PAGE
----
After a not so memorable stint back in Tallinn that lacks enough substance for a post, I headed to Jordan to meet my brother for a couple weeks of being a tourist. Famously home to Petra, Jordan frequents the bucket list of a lot of avid travelers. With my brother forced to take more traditional American vacations, we organized what resembles a pretty normal vacation. Well, the cheap version of a normal vacation.
Jordan is a pretty expensive place to travel. They know they’ve got their tourists, and they try to take advantage of it. That said, life there is actually pretty cheap, so you can find some great deals. And that starts with the food. If you like hummus as much as my dad, this place is heaven.
I was happy to just eat hummus, falafel, and baba ganoush for every meal. Which mostly just cost a dollar or two. Hashem was a very famous and popular place in downtown Amman where you could get a serving of any of those three for $1 or so. Always busy, but we went a couple times and it was amazing.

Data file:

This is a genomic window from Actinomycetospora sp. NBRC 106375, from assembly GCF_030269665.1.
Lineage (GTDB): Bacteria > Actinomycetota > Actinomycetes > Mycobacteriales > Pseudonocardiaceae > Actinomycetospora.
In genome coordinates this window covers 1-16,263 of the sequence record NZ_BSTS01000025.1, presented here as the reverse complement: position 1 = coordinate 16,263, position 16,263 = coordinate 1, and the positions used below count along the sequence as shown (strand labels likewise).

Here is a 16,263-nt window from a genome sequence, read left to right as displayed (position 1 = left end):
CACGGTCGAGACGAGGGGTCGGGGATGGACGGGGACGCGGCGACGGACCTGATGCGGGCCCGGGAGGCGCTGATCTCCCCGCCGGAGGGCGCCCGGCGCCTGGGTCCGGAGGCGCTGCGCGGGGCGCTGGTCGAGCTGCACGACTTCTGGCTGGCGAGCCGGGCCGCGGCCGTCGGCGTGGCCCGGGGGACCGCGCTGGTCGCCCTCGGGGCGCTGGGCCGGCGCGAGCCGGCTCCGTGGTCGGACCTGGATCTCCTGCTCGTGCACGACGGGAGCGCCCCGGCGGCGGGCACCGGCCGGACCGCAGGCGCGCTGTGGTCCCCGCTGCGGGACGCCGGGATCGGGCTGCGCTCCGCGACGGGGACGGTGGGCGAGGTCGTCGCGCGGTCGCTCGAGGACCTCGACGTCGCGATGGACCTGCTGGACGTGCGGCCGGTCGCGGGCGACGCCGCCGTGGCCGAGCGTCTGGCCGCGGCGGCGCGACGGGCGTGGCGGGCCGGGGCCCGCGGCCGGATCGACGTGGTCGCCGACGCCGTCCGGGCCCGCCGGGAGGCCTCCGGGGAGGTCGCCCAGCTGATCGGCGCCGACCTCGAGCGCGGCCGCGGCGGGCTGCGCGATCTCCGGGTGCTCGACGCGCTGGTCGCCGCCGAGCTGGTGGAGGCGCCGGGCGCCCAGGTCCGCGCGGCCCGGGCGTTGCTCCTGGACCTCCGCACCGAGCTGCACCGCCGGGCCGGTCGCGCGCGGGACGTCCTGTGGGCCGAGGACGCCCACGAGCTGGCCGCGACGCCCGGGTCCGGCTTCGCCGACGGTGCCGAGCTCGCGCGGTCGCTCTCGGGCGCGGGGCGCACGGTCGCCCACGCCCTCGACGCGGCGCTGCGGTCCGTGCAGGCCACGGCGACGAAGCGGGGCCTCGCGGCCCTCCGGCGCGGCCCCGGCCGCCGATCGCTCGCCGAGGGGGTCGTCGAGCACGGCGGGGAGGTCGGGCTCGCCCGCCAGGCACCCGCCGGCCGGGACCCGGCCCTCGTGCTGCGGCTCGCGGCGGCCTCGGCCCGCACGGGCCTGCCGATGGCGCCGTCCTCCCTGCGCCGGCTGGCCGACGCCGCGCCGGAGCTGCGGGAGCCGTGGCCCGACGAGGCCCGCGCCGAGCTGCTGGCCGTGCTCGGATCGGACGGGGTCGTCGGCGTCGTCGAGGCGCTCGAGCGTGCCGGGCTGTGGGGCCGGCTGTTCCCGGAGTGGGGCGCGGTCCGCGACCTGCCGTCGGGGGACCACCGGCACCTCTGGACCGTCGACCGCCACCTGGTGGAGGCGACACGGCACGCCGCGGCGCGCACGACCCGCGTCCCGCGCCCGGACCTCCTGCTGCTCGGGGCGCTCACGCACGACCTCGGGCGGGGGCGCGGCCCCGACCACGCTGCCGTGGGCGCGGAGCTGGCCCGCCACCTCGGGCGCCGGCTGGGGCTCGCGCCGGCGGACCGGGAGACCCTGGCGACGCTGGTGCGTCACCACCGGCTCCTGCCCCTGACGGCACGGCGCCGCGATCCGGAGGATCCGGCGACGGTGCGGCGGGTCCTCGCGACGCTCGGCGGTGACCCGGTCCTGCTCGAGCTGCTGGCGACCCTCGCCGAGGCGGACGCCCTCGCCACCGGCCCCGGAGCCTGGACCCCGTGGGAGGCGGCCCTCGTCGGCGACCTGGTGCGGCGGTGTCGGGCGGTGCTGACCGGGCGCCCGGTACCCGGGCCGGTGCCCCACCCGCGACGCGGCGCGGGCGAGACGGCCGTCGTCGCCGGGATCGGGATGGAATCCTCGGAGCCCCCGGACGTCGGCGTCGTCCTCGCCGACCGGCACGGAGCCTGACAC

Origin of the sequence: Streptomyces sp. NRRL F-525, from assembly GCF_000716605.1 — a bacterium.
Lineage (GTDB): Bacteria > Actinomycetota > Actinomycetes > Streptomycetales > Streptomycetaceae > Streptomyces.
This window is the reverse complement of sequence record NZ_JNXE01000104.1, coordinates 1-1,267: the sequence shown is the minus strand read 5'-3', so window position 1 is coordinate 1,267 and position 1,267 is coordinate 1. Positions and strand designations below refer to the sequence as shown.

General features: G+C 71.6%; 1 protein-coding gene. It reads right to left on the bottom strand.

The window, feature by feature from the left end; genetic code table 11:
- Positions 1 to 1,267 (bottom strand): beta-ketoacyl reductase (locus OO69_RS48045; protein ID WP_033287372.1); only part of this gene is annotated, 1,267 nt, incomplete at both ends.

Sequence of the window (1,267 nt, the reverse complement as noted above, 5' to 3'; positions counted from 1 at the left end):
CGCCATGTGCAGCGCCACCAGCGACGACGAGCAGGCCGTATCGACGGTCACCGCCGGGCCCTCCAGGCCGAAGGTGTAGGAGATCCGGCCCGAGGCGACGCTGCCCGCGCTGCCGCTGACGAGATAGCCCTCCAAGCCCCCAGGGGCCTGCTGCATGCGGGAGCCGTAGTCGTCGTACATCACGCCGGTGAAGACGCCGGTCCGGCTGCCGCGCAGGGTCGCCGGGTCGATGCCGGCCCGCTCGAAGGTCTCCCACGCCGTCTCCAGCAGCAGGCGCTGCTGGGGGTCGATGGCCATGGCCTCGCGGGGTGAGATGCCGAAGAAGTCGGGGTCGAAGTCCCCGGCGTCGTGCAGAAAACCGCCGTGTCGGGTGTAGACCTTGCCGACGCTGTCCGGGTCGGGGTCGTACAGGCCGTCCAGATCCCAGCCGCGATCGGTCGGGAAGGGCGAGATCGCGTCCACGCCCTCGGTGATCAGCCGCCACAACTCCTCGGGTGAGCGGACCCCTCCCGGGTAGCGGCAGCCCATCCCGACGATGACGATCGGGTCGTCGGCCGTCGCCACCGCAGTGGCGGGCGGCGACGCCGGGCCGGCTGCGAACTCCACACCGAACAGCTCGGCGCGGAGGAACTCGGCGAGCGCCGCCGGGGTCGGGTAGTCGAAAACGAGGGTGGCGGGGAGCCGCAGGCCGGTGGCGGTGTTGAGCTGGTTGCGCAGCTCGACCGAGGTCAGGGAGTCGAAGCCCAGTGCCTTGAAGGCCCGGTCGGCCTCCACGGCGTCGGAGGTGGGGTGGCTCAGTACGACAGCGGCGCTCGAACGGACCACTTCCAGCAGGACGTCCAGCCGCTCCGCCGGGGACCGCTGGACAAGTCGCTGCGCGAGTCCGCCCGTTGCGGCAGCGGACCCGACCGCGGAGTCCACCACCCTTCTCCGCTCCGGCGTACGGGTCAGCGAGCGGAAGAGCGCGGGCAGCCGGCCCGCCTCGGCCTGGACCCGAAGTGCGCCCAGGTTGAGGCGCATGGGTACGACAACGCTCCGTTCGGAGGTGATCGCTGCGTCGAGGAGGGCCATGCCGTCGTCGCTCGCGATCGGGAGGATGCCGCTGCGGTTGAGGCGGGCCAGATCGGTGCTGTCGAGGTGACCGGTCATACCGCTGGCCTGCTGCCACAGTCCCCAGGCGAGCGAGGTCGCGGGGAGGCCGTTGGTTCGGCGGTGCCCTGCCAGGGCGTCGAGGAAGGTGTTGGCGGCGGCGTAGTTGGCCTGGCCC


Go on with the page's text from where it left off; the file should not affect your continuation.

I had a couple days before my brother arrived to wander around Amman, and I ended up finding a nice hipster area with cafes where they served fancy coffees and it was ok to hang out for an hour or two and work. The area is called Jabal al-Weibdeh, and they even have places that serve alcohol (gasp) for the rule-bending Jordinians. I decided I could easily live up there for a couple months if pressed. There were many nice cafes, but Rumi Cafe was probably my favorite.
The biggest mosque in Amman is the Blue Mosque, or King Abdullah I Mosque. These places have the most comfortable carpeting I’ve ever experienced, which I guess is important because of all the kneeling and praying. But even without doing that, wandering around the inside is like getting a little foot massage on what is just a few notes away from memory foam. The religion bit I can take or leave, but the carpeting is on point.
We went back there later because there’s also a wonderfully cheap falafel wrap place there, and maybe to buy a beer or two. They had local beers with fun camel names, so it seemed like a good decision. They also had beers that were like 10 or 11% (that we didn’t get). Tried the 8% one though – terrible. I guess if you’re going to drink in Jordan, they really go for it.
There was a lot of walking up hills here though. Getting to the hipster neighborhood was up a big hill, and then the other famous tourist road with shops and restaurants was back down and then up another hill. Which isn’t fun, but it does produce a great view looking back on Amman. The one below if from Wild Jordan Center, which not only does food and deserts but also events, tourism stuff, and eco-friendly efforts.